State seeing jump in requests for absentee ballots
Massachusetts voters are requesting absentee ballots at a quicker pace than four years ago.
Secretary of State William F. Galvin said more than 184,000 voters have already requested the ballots and more than 71,000 have returned them.
That’s significantly more than the last presidential election, Galvin said.
While the deadline to request an absentee ballot is Nov. 3, Galvin said voters need to get their requests in early since the ballots must be received by election officials by 8 p.m. on Election Day to be counted.
The exception is citizens and those in the military living overseas who have an extra 10 days, until Nov. 14, to have their ballots received.
Galvin said his office is still counting the number of registered voters and isn’t ready to make a prediction yet on turnout.
NEW BEDFORD — One of the key congressional negotiators in the $700 billion dollar financial bailout expects Democrats to push for another economic stimulus package after the Nov. 4 election.
U.S. Rep. Barney Frank predicted the new effort would focus on easing fears about lending and investing, saying the “psychological problem is even worse than the real problem.”
The Massachusetts Democrat, who chairs the House Financial Services Committee, made his comments last Thursday to the editorial board of the Standard-Times of New Bedford.
Frank said the new package would help states pay for stalled infrastructure projects, and also provide assistance to struggling Americans in the form of extended unemployment benefits and money for food stamps and health care costs.
Frank added that if there does not appear to be agreement in a lame-duck Congress on a stimulus plan, Democrats will likely wait for the new Congress in January.
Report: Mass. economy can’t escape recession
A new forecast from University of Massachusetts economists says that if the state is not already in a recession, it will be within the next six months.
Massachusetts has been outperforming much of the nation over the last year, prompting hopes that it might be able to skirt the most severe affects of the global financial downturn.
The UMass report, however, said the state’s economy grew less than 1 percent last month and it predicts even sharper job losses in the coming months. Employers in the state cut nearly 4,000 jobs in September.
While Massachusetts has benefited from its strong technology and health services sectors, UMass-Boston professor Alan Clayton-Matthews says those companies sell to the world and the worldwide economy is slowing.
Two managers at a New Bedford leather-goods factory raided last year by immigration agents have pleaded guilty to charges they employed illegal workers.
Dilia Costa and Gloria Melo, both managers at Michael Bianco Inc., won’t serve prison time if a federal judge approves the tentative plea deals.
The 56-year-old Costa pleaded guilty last Friday to charges including harboring illegal immigrants. The 42-year-old Melo pleaded guilty to a charge of knowingly allowing an illegal immigrant to work at the factory.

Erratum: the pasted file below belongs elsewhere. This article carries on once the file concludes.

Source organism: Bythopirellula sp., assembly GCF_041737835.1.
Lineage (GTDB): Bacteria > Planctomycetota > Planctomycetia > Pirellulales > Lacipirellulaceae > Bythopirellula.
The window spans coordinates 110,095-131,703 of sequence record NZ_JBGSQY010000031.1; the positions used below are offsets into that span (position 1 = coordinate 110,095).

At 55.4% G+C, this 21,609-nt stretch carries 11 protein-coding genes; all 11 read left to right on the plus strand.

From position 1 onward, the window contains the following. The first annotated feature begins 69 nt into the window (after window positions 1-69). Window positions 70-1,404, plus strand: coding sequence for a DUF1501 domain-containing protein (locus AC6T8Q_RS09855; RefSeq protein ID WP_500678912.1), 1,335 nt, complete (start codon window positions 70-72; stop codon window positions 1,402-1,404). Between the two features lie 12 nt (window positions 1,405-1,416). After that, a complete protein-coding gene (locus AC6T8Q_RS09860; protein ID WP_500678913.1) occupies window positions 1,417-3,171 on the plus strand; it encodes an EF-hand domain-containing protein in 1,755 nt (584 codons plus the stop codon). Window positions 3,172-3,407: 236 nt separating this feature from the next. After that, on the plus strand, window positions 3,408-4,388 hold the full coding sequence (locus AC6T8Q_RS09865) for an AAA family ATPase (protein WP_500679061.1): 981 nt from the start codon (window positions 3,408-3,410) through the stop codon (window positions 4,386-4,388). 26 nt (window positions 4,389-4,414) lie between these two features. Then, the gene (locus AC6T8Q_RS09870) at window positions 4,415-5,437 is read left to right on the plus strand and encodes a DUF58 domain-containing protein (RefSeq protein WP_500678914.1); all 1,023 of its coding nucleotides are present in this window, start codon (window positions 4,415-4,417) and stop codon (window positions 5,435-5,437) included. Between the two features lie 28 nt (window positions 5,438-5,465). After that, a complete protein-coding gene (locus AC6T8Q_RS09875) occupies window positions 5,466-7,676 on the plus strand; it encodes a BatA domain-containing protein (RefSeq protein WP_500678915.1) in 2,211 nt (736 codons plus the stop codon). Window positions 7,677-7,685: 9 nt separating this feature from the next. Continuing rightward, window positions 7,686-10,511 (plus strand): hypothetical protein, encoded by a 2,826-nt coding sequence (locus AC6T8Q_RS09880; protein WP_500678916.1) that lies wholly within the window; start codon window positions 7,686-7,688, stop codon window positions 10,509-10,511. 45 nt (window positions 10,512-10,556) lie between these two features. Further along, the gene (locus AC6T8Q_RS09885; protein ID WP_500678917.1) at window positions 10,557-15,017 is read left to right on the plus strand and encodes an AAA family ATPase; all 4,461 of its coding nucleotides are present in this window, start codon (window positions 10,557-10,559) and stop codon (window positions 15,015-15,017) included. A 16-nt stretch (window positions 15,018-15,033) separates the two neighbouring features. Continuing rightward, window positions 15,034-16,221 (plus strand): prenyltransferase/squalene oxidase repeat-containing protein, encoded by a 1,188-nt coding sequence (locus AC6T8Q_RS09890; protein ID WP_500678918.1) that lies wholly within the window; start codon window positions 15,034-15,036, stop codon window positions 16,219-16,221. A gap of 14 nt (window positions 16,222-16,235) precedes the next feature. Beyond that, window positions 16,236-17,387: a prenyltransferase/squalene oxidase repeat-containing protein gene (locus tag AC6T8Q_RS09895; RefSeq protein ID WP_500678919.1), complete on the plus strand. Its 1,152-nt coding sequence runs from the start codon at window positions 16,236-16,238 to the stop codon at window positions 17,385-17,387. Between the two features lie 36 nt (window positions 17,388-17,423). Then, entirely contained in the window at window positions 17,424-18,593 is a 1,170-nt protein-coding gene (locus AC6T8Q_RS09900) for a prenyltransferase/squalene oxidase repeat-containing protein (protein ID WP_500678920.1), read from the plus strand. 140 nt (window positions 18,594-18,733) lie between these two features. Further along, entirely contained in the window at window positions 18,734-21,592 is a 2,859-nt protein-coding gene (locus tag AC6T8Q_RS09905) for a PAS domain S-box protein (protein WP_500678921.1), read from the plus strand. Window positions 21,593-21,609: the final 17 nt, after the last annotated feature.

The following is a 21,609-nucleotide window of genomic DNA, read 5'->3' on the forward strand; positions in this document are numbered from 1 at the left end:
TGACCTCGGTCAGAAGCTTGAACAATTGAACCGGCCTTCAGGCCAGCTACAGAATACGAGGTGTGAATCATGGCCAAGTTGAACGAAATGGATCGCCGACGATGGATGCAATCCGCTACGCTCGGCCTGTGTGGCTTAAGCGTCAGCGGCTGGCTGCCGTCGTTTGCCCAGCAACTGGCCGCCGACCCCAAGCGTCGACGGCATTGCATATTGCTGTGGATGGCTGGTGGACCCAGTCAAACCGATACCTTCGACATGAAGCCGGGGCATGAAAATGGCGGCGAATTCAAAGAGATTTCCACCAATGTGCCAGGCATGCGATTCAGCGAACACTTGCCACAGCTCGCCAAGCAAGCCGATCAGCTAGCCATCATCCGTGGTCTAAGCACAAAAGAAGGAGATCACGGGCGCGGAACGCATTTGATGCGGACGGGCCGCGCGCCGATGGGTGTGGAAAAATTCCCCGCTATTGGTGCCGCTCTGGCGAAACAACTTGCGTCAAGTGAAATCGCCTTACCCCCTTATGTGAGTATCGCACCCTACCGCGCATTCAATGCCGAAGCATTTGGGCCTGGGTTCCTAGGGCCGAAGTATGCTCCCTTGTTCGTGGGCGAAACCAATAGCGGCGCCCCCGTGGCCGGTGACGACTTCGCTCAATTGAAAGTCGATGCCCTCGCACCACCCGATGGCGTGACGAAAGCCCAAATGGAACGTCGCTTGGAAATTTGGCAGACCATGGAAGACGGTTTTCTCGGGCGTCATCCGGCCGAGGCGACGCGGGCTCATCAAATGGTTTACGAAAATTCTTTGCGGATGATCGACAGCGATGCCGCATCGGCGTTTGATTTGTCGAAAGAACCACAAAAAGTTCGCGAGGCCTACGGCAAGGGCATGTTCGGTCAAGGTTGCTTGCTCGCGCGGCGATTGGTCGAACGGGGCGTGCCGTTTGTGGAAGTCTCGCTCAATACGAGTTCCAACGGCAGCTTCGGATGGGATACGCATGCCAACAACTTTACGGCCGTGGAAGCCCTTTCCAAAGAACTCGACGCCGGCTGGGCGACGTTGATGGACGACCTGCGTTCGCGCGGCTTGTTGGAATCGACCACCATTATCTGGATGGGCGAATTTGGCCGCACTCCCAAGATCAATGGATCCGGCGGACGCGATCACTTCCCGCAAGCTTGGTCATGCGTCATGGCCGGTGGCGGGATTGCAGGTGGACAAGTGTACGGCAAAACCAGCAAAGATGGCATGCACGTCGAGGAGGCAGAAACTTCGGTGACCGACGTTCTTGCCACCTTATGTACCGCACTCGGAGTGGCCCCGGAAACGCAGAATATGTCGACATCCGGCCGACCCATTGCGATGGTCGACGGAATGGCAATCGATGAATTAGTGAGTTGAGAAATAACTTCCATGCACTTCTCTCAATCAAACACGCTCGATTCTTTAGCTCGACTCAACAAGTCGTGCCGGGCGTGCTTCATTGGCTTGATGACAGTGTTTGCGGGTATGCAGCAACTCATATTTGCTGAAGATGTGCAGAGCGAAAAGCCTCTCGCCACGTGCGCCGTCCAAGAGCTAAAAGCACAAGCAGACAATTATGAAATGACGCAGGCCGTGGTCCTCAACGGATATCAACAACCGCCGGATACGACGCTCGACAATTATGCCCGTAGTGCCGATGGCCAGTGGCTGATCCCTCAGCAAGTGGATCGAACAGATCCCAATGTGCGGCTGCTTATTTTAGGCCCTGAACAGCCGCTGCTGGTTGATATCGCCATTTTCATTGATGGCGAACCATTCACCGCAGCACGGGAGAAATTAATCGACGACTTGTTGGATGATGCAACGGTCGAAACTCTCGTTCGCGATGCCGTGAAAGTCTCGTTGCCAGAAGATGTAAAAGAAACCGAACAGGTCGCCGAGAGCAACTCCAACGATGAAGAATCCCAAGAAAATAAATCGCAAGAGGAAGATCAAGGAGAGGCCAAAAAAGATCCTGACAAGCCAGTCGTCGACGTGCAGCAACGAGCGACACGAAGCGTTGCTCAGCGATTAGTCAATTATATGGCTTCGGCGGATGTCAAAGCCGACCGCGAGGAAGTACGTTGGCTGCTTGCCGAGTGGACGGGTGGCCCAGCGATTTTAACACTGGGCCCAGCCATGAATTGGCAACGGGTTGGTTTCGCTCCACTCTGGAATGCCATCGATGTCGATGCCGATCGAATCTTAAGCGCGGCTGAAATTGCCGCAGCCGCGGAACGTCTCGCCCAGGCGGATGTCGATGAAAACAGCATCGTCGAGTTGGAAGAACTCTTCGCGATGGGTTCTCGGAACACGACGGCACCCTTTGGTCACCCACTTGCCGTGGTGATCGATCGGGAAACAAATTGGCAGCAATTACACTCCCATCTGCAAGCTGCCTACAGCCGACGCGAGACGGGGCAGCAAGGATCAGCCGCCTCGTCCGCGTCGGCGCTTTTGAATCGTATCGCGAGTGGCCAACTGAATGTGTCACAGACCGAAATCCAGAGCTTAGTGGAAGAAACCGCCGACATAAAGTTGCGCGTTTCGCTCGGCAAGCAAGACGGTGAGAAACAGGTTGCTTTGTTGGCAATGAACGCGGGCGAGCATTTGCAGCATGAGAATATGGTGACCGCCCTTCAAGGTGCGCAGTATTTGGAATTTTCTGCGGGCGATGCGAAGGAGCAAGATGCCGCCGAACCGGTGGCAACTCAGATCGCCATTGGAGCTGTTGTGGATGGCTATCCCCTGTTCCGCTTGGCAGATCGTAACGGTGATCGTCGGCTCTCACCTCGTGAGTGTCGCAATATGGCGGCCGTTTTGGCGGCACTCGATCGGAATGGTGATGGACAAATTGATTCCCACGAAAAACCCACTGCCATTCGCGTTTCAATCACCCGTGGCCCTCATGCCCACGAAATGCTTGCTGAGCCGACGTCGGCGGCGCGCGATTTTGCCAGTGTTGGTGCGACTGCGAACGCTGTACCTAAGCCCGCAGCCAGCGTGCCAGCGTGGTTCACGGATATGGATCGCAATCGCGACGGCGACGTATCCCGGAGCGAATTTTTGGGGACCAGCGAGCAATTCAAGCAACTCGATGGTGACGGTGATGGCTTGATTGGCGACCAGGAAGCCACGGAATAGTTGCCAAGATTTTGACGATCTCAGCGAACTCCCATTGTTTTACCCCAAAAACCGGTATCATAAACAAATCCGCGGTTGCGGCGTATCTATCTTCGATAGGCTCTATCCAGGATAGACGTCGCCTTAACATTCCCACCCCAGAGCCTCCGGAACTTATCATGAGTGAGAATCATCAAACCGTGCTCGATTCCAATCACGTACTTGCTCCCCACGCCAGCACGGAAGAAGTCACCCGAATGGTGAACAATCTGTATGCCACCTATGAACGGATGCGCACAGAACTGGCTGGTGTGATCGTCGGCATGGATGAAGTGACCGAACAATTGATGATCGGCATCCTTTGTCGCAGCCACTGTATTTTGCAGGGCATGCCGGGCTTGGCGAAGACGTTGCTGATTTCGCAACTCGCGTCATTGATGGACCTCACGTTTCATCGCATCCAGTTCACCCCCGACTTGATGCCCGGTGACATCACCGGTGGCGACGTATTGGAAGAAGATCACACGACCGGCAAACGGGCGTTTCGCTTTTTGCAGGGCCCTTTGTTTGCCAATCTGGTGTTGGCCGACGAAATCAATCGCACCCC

The deal would sentence Costa to two years probation, including six months home confinement. Melo would pay a $500 fine.
Both are scheduled to be sentenced in January.
The March 2007 raid detained 361 workers who were allegedly illegal immigrants. Immigrant advocates criticized the raid for separating families and leaving children without proper care.
BRIDGEPORT, Conn. — Connecticut prison officials say that of the handful of state prisoners eligible to vote, only a fraction actually cast absentee ballots.
While states such as Louisiana and Georgia are signing up new voters behind bars and encouraging them to cast ballots, Connecticut has no such registration drives in its prisons.
A corrections official said that as of last week, just under 5,500 of the state’s 19,000 inmates were eligible to vote.
That includes inmates serving time for misdemeanors and those awaiting trial.
Authorities say fewer than 100 of the eligible prisoners usually cast absentee ballots. But activists say those votes could be important, especially for inmates who come from cities with tight races.
R.I. jobless eligible for extra unemployment help
PROVIDENCE, R.I. — A soaring unemployment rate in Rhode Island has resulted in extra benefits for the jobless.
The state Department of Labor and Training said last Friday that the unemployed will soon be able to qualify for a total of 46 weeks of unemployment benefits. An estimated 8.8 percent of people were unemployed in Rhode Island during September, the worst such rate in the country.
Those unable to find work are normally eligible for 26 weeks of paid assistance.
But the state’s unemployment rate has now met or exceeded 8 percent for three months, triggering seven additional weeks of benefits. It follows a previous increase of 13 weeks.
BURLINGTON, Vt. — University of Vermont officials say a special committee will consider a request by more than 100 student protesters that UVM withdraw its investments in companies that build weapons systems for the U.S. military.
The promise from Richard Cate, UVM vice president for finance and administration, came after students gathered to air their demands last Friday outside the office of UVM President Daniel Fogel.
UVM’s Socially Responsible Investment Committee will decide whether to recommend to the Board of Trustees that UVM’s endowment funds sell off their investments in DynCorp, General Dynamics, Halliburton, Lockheed Martin, Northrop Grumman and Raytheon.
The group Students Against War says the companies have a vested interest in perpetuating warfare.